On grammar teaching: She said that– for her– grammar was easy to learn via rules.

On how well grammar teaching is working for her own French students (8th graders/level 1): 

The kids have difficulty focusing in class.  Their comprehension is low, and their output terrible (low amounts, bad grammar, terrible pronunciation).  The text provides very little reading, and the homework book a ton of grammar practise.  Today she saw my kids’ 4th “relaxed writes” (retell the most recent story, modified) and was amazed to see kids writing 400 word stories– with generally very good grammar– after only 8 weeks of TPRS.  My kids are also beginners.  T.P.R.S., hands-down, blows traditional teaching away.  Her biggest frustration?  The kids are not enjoying French.  And here, dear readers, is your daily “take-away,” as they say:  just because you like something does not mean other people do, nor that your enthusiasm for it will make others start to like it.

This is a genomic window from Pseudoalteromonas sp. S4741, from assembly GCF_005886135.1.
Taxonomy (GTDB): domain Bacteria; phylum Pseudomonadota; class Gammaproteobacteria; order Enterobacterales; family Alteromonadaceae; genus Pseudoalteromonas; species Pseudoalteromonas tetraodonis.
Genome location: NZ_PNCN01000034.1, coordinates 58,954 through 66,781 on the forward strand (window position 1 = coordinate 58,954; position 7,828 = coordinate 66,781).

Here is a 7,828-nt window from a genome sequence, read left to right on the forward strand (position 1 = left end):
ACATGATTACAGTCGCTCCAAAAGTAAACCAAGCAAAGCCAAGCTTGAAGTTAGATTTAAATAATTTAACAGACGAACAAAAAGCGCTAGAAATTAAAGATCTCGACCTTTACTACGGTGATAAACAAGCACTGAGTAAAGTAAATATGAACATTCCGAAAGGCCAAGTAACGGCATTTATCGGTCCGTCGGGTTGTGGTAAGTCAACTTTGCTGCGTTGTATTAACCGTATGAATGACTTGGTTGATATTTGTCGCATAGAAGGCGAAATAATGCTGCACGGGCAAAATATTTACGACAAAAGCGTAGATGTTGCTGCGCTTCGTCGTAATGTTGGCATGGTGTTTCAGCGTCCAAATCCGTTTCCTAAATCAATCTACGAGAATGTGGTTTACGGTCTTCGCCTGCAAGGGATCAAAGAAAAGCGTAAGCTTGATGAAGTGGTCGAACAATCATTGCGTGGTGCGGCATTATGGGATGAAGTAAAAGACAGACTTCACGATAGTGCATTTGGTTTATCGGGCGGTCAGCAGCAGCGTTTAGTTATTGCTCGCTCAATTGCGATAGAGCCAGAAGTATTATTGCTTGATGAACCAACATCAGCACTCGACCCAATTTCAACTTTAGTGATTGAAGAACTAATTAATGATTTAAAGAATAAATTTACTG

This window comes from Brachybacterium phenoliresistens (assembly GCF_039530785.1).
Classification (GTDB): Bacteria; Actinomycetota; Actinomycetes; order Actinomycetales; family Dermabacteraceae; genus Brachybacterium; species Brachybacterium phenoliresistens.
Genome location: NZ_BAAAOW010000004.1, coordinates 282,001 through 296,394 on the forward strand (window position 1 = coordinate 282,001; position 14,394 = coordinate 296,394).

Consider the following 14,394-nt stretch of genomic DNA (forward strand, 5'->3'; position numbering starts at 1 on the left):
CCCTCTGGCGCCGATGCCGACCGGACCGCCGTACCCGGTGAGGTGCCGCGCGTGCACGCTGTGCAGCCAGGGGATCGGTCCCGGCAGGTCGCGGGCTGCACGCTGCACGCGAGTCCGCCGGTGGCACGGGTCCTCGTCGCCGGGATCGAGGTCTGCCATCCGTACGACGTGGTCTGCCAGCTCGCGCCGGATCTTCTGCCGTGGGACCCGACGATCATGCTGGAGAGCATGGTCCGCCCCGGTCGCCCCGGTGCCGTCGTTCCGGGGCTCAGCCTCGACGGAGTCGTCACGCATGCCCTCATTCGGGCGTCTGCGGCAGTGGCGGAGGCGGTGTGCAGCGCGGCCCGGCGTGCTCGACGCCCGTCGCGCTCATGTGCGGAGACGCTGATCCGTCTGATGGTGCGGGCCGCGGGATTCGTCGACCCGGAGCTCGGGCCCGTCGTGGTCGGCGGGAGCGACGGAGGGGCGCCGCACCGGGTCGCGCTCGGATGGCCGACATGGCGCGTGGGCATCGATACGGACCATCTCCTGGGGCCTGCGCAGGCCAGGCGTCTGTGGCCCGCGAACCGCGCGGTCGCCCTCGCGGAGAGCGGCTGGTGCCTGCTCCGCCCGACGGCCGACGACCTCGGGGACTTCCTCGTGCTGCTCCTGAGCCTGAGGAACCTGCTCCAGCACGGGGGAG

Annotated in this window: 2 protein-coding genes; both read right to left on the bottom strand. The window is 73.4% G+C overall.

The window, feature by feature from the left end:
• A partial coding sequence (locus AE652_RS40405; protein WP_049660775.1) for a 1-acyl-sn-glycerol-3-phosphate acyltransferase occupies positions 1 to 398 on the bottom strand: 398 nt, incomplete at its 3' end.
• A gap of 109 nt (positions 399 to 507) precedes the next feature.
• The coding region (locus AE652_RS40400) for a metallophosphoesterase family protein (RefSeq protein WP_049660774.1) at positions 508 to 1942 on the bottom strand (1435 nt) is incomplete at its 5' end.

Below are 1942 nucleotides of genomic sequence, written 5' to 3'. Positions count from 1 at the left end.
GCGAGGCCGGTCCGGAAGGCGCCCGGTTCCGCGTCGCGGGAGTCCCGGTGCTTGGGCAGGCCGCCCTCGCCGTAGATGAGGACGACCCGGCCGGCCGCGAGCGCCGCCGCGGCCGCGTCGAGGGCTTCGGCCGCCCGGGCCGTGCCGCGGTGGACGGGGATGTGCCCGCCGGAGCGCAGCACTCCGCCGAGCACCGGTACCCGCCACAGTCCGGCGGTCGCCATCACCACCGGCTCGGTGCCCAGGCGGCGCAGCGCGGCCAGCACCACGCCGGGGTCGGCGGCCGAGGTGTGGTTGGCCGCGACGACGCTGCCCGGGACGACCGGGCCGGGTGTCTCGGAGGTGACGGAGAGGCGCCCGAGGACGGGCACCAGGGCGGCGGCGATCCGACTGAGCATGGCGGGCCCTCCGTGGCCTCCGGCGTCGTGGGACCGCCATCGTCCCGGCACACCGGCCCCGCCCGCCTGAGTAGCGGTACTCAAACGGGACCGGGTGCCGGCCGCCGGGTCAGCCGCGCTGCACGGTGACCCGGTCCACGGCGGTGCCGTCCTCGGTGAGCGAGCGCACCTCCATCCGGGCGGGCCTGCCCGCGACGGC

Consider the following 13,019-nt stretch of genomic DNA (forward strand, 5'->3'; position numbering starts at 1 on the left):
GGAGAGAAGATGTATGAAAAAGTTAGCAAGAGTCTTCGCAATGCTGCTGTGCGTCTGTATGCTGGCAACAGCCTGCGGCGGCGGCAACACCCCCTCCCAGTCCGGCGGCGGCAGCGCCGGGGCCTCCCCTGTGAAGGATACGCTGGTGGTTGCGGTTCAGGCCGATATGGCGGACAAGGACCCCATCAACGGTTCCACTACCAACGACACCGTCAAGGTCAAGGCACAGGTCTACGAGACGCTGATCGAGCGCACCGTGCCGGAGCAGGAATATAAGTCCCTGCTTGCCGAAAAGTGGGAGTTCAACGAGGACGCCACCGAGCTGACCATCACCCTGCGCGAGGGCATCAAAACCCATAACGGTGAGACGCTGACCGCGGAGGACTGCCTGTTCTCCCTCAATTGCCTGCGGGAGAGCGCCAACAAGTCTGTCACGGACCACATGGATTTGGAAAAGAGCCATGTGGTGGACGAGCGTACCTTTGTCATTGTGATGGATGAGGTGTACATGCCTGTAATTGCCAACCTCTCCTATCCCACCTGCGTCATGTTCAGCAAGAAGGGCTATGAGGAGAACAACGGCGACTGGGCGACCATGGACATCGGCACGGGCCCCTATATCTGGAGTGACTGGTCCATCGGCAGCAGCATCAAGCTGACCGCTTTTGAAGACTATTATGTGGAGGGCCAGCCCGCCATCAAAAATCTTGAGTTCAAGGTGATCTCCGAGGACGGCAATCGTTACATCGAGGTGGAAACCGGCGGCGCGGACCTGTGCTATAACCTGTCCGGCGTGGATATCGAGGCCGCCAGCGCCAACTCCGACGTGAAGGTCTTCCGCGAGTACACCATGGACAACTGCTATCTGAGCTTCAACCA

On her University methods professor:  Her methods prof– a French Ph.D.– was tedious, annoying, and, in my view, wrong.  The prof stressed immediate correction of students, grammar work, and lots of output.  The prof was also a total French nazi in class, and would have freak-outs if English was spoken.  What were you supposed to do if the very technical, specialised vocabulary of teaching was something the student teachers– almost none of whom were native speakers– didn’t know?  “Struggle,” she said.

Anyway, there you have it: this is how a lover of the French language, an innovator even as a student teacher, and someone who is going to be a very strong languages teacher, sees her own past.

How easy is rule-bound language learning?